Here’s the nitty gritty of the situation as I see it.  Men and Women are different.  Equal, but different.  Because historically men have made the rules we have lived in a society where men’s behaviour, reasoning and emotions have been seen as ‘right’ and women’s behaviour, reasoning and emotions as ‘wrong’.  Now, however, because women have a voice and, more importantly, legal rights the situation is changing.  We are no longer willing to live by men’s rules.  The rules haven’t changed as has been suggested – they were inappropriate for women from the get go, we just haven’t had the opportunity to challenge them until now.

Some men are, apparently, confused by the change to the ‘rules’ and now don’t know how to act around women.  I don’t see the problem.  You can touch and cuddle a child without it being in any way sexual, and you can interact with your male friends without it being in any way sexual, so behave with women the same way.  You wouldn’t have a conversation with another man and keep glancing at the bulge in his crotch, so surely you can have a conversation with a woman without staring down her cleavage.  You wouldn’t drunkenly grope or try to kiss some bloke you just met at a bar, so don’t drunkenly grope or try to kiss some woman you just met at a bar.  Easy peasy.  If a woman is sexually interested in you she’ll let you know.  She won’t want to miss out on snogging you any more than you want to miss out on snogging her, so fear not she’ll find a way of telling you explicitly, with words (or a text or a Facebook message), that she thinks you’re cute.  She won’t wait for you to grope her then make a decision on whether or not to have you arrested depending on how much she fancies you.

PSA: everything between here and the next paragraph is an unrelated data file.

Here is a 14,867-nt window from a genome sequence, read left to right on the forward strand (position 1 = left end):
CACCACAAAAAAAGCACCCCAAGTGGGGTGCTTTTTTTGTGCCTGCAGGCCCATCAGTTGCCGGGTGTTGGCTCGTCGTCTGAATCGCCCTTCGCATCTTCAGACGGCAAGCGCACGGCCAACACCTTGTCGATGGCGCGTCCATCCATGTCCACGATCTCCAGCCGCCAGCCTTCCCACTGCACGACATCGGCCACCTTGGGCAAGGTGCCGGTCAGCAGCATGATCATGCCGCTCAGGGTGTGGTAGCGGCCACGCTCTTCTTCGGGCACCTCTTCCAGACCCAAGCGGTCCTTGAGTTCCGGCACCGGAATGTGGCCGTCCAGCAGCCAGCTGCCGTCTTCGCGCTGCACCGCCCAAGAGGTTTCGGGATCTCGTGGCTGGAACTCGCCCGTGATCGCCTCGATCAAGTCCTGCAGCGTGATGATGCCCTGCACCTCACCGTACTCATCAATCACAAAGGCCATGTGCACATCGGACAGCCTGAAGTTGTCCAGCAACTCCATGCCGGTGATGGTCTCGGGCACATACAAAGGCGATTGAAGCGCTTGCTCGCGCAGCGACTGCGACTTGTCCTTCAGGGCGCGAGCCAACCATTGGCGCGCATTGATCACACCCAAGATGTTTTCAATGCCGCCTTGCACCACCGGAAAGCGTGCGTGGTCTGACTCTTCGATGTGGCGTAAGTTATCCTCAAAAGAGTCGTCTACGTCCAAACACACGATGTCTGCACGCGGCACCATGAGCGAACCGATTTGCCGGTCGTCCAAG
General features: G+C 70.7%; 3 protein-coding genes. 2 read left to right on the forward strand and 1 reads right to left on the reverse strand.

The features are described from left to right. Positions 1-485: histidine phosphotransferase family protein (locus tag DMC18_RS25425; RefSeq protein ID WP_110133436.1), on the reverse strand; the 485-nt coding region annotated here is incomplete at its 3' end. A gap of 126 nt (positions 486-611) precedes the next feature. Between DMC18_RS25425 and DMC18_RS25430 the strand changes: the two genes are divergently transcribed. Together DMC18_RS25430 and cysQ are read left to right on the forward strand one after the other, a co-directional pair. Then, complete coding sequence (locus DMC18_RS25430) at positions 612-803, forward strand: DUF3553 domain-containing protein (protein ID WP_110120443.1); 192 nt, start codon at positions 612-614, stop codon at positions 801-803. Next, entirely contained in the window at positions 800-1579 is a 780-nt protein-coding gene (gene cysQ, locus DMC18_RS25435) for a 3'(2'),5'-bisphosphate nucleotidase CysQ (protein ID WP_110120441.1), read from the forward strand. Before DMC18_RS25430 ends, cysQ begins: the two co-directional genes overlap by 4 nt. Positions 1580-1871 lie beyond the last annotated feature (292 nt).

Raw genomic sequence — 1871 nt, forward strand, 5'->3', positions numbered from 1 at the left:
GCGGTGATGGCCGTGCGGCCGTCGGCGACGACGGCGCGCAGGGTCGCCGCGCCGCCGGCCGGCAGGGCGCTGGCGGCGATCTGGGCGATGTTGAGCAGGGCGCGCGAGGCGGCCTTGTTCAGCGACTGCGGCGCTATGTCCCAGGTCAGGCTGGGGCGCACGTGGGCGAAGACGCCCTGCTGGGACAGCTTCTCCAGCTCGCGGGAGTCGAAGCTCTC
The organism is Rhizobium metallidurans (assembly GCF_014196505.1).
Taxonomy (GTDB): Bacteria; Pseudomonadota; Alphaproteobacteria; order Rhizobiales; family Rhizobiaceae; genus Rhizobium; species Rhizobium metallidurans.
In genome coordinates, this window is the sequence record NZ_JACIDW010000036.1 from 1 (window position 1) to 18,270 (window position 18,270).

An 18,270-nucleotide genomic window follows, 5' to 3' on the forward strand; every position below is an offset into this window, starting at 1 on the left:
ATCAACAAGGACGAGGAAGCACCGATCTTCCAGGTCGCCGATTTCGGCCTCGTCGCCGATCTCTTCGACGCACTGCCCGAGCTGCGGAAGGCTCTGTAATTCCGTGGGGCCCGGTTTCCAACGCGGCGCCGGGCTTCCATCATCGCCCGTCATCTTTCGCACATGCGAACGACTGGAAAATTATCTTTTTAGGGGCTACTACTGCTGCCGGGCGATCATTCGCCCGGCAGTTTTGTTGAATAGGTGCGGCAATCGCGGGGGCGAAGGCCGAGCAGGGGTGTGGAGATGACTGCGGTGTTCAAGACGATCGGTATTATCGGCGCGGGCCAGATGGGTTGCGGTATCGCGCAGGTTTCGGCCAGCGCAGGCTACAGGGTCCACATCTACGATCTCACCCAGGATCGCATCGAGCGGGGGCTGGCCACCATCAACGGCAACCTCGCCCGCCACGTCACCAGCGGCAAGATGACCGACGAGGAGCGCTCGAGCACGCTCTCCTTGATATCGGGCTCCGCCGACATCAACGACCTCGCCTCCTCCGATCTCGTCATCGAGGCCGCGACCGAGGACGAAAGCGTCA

It feels like we’re on the cusp of real change.  I do hope so.  But we have a long way to go.  It’s one thing being harassed or assaulted in social settings and quite another when it happens at work where there is a whole other dynamic of power at play.  Despite women making up 47% of the workforce in the UK they only make up 13% of the Directorships of the FTSE 250 companies and in all sectors men dominate managerial positions and therefore hold the balance of power.  That power includes the ability to deny promotions, make working life a nightmare and ultimately terminate employment.

There are questions being asked as to why women haven’t spoken up until now (there we go  blaming the victim again), but you only have to look at the Jimmy Saville case to understand that in the past women have spoken out, only to be silenced or disbelieved.  The Harvey Weinstein casting couch has existed since the dawn of film but tell anyone what happens on it and your acting career would have ended before it had begun.  As little as 10 years ago, the Rotherham child sex scandal showed that both the Police and Social Services were fully aware of the abuse of vulnerable female children by a large gang of Asian paedophiles but simply ignored the situation – indeed, both the sexual health worker and the police woman who persistently tried reporting the issue to the authorities were sacked.  I wonder if the predominantly male police force would have ignored the situation quite so well if the abuse victims had been 12 year old boys.